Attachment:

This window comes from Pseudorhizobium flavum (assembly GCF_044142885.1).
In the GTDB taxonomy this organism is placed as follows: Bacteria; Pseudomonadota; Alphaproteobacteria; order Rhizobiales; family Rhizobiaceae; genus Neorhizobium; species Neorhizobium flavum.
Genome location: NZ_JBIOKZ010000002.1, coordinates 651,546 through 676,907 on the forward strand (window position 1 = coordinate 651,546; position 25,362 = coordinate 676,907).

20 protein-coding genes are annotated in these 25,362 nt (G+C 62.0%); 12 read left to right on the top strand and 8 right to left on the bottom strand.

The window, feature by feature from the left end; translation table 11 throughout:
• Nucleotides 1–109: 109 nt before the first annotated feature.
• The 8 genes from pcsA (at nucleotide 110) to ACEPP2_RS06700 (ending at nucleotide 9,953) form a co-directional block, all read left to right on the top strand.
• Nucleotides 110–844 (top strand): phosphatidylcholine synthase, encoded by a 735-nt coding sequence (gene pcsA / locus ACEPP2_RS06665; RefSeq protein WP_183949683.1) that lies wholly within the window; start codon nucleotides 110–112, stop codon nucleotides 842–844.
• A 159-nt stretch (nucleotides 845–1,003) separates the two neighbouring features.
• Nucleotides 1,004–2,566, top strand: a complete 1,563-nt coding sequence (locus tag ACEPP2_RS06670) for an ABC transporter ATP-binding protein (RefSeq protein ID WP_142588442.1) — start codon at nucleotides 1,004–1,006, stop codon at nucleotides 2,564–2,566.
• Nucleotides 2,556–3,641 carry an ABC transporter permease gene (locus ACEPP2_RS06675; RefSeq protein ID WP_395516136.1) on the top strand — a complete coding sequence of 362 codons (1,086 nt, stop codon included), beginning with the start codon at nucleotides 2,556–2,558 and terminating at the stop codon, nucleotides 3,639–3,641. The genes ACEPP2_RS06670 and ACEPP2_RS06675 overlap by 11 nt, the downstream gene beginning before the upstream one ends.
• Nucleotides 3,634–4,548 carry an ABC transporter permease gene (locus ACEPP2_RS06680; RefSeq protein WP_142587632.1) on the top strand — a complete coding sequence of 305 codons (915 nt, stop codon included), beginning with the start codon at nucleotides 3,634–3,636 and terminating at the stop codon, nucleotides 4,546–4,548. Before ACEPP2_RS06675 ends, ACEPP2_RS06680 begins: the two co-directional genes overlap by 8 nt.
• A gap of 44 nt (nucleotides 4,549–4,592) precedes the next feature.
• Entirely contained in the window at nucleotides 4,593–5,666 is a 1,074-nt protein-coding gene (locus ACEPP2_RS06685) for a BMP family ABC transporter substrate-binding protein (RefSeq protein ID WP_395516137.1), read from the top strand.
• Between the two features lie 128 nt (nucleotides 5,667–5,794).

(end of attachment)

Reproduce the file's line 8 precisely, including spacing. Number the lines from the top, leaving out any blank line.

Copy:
• Nucleotides 110–844 (top strand): phosphatidylcholine synthase, encoded by a 735-nt coding sequence (gene pcsA / locus ACEPP2_RS06665; RefSeq protein WP_183949683.1) that lies wholly within the window; start codon nucleotides 110–112, stop codon nucleotides 842–844.